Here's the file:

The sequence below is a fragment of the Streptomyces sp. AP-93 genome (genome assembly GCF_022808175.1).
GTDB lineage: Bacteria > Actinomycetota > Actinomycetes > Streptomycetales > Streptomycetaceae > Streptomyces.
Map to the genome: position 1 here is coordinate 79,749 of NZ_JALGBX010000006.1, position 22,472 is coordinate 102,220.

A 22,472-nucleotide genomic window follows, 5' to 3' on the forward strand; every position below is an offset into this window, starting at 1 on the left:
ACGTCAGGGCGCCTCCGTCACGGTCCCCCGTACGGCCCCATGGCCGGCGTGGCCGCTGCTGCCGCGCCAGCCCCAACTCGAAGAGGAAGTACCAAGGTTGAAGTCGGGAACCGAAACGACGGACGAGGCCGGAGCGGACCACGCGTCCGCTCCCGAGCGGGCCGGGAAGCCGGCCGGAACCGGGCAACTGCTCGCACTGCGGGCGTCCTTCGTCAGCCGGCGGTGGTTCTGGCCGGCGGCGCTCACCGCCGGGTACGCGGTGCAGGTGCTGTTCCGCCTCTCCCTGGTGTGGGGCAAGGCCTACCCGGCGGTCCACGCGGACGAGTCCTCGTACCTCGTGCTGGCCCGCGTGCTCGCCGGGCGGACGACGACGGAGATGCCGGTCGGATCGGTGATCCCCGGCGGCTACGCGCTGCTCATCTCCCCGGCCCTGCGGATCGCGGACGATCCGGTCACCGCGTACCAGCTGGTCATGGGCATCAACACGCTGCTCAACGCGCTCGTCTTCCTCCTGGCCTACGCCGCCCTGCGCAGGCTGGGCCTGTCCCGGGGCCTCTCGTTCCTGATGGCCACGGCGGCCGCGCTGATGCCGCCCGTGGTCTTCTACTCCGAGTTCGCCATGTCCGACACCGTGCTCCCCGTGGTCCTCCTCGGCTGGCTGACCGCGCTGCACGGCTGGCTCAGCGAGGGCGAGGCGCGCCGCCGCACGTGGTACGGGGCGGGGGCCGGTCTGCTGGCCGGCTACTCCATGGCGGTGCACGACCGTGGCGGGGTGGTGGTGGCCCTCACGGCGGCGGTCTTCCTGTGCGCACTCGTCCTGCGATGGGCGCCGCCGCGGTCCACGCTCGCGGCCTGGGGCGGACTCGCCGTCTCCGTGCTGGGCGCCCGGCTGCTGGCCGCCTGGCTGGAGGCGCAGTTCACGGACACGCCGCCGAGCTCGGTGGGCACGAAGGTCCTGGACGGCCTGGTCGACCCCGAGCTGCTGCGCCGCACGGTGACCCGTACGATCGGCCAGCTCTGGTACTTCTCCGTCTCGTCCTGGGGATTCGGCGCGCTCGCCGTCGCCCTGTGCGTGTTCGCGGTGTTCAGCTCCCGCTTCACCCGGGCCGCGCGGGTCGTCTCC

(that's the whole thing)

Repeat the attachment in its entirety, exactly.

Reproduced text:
The sequence below is a fragment of the Streptomyces sp. AP-93 genome (genome assembly GCF_022808175.1).
GTDB lineage: Bacteria > Actinomycetota > Actinomycetes > Streptomycetales > Streptomycetaceae > Streptomyces.
Map to the genome: position 1 here is coordinate 79,749 of NZ_JALGBX010000006.1, position 22,472 is coordinate 102,220.

A 22,472-nucleotide genomic window follows, 5' to 3' on the forward strand; every position below is an offset into this window, starting at 1 on the left:
ACGTCAGGGCGCCTCCGTCACGGTCCCCCGTACGGCCCCATGGCCGGCGTGGCCGCTGCTGCCGCGCCAGCCCCAACTCGAAGAGGAAGTACCAAGGTTGAAGTCGGGAACCGAAACGACGGACGAGGCCGGAGCGGACCACGCGTCCGCTCCCGAGCGGGCCGGGAAGCCGGCCGGAACCGGGCAACTGCTCGCACTGCGGGCGTCCTTCGTCAGCCGGCGGTGGTTCTGGCCGGCGGCGCTCACCGCCGGGTACGCGGTGCAGGTGCTGTTCCGCCTCTCCCTGGTGTGGGGCAAGGCCTACCCGGCGGTCCACGCGGACGAGTCCTCGTACCTCGTGCTGGCCCGCGTGCTCGCCGGGCGGACGACGACGGAGATGCCGGTCGGATCGGTGATCCCCGGCGGCTACGCGCTGCTCATCTCCCCGGCCCTGCGGATCGCGGACGATCCGGTCACCGCGTACCAGCTGGTCATGGGCATCAACACGCTGCTCAACGCGCTCGTCTTCCTCCTGGCCTACGCCGCCCTGCGCAGGCTGGGCCTGTCCCGGGGCCTCTCGTTCCTGATGGCCACGGCGGCCGCGCTGATGCCGCCCGTGGTCTTCTACTCCGAGTTCGCCATGTCCGACACCGTGCTCCCCGTGGTCCTCCTCGGCTGGCTGACCGCGCTGCACGGCTGGCTCAGCGAGGGCGAGGCGCGCCGCCGCACGTGGTACGGGGCGGGGGCCGGTCTGCTGGCCGGCTACTCCATGGCGGTGCACGACCGTGGCGGGGTGGTGGTGGCCCTCACGGCGGCGGTCTTCCTGTGCGCACTCGTCCTGCGATGGGCGCCGCCGCGGTCCACGCTCGCGGCCTGGGGCGGACTCGCCGTCTCCGTGCTGGGCGCCCGGCTGCTGGCCGCCTGGCTGGAGGCGCAGTTCACGGACACGCCGCCGAGCTCGGTGGGCACGAAGGTCCTGGACGGCCTGGTCGACCCCGAGCTGCTGCGCCGCACGGTGACCCGTACGATCGGCCAGCTCTGGTACTTCTCCGTCTCGTCCTGGGGATTCGGCGCGCTCGCCGTCGCCCTGTGCGTGTTCGCGGTGTTCAGCTCCCGCTTCACCCGGGCCGCGCGGGTCGTCTCC